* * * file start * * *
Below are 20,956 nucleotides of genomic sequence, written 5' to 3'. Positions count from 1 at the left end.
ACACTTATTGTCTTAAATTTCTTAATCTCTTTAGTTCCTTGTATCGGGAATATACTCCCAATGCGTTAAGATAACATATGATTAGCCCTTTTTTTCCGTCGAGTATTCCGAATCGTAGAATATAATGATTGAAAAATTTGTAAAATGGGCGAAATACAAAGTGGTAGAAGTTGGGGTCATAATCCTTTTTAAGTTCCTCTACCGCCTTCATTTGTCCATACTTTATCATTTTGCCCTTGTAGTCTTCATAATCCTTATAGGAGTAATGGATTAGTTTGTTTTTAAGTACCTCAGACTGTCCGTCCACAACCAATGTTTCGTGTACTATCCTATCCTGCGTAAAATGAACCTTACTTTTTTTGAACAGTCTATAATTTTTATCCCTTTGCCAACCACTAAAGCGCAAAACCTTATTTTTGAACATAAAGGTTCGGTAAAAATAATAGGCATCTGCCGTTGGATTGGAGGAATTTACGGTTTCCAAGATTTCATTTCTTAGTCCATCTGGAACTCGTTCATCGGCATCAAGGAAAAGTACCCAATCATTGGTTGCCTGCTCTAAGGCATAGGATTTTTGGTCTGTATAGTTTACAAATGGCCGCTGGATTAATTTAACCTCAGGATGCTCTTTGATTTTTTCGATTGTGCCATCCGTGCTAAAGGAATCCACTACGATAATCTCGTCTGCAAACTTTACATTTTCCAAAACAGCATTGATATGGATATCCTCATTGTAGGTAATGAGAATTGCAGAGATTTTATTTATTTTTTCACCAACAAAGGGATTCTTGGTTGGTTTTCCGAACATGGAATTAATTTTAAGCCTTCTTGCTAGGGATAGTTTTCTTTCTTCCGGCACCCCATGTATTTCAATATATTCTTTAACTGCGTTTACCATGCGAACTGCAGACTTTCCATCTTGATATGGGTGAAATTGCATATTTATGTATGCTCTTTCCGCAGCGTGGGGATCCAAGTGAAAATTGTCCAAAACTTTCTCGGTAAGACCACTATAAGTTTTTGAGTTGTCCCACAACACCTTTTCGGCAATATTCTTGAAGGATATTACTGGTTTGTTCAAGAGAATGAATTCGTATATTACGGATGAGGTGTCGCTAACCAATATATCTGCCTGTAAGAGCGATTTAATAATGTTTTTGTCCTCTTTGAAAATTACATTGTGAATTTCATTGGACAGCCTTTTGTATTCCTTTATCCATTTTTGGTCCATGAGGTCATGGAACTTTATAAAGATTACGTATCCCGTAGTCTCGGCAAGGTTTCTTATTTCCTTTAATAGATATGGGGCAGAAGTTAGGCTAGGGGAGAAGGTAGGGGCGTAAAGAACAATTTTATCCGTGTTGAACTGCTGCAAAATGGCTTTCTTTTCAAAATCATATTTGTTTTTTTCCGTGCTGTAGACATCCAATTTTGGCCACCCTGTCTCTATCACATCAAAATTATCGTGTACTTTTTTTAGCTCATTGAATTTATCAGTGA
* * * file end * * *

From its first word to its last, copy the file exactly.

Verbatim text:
Below are 20,956 nucleotides of genomic sequence, written 5' to 3'. Positions count from 1 at the left end.
ACACTTATTGTCTTAAATTTCTTAATCTCTTTAGTTCCTTGTATCGGGAATATACTCCCAATGCGTTAAGATAACATATGATTAGCCCTTTTTTTCCGTCGAGTATTCCGAATCGTAGAATATAATGATTGAAAAATTTGTAAAATGGGCGAAATACAAAGTGGTAGAAGTTGGGGTCATAATCCTTTTTAAGTTCCTCTACCGCCTTCATTTGTCCATACTTTATCATTTTGCCCTTGTAGTCTTCATAATCCTTATAGGAGTAATGGATTAGTTTGTTTTTAAGTACCTCAGACTGTCCGTCCACAACCAATGTTTCGTGTACTATCCTATCCTGCGTAAAATGAACCTTACTTTTTTTGAACAGTCTATAATTTTTATCCCTTTGCCAACCACTAAAGCGCAAAACCTTATTTTTGAACATAAAGGTTCGGTAAAAATAATAGGCATCTGCCGTTGGATTGGAGGAATTTACGGTTTCCAAGATTTCATTTCTTAGTCCATCTGGAACTCGTTCATCGGCATCAAGGAAAAGTACCCAATCATTGGTTGCCTGCTCTAAGGCATAGGATTTTTGGTCTGTATAGTTTACAAATGGCCGCTGGATTAATTTAACCTCAGGATGCTCTTTGATTTTTTCGATTGTGCCATCCGTGCTAAAGGAATCCACTACGATAATCTCGTCTGCAAACTTTACATTTTCCAAAACAGCATTGATATGGATATCCTCATTGTAGGTAATGAGAATTGCAGAGATTTTATTTATTTTTTCACCAACAAAGGGATTCTTGGTTGGTTTTCCGAACATGGAATTAATTTTAAGCCTTCTTGCTAGGGATAGTTTTCTTTCTTCCGGCACCCCATGTATTTCAATATATTCTTTAACTGCGTTTACCATGCGAACTGCAGACTTTCCATCTTGATATGGGTGAAATTGCATATTTATGTATGCTCTTTCCGCAGCGTGGGGATCCAAGTGAAAATTGTCCAAAACTTTCTCGGTAAGACCACTATAAGTTTTTGAGTTGTCCCACAACACCTTTTCGGCAATATTCTTGAAGGATATTACTGGTTTGTTCAAGAGAATGAATTCGTATATTACGGATGAGGTGTCGCTAACCAATATATCTGCCTGTAAGAGCGATTTAATAATGTTTTTGTCCTCTTTGAAAATTACATTGTGAATTTCATTGGACAGCCTTTTGTATTCCTTTATCCATTTTTGGTCCATGAGGTCATGGAACTTTATAAAGATTACGTATCCCGTAGTCTCGGCAAGGTTTCTTATTTCCTTTAATAGATATGGGGCAGAAGTTAGGCTAGGGGAGAAGGTAGGGGCGTAAAGAACAATTTTATCCGTGTTGAACTGCTGCAAAATGGCTTTCTTTTCAAAATCATATTTGTTTTTTTCCGTGCTGTAGACATCCAATTTTGGCCACCCTGTCTCTATCACATCAAAATTATCGTGTACTTTTTTTAGCTCATTGAATTTATCAGTGA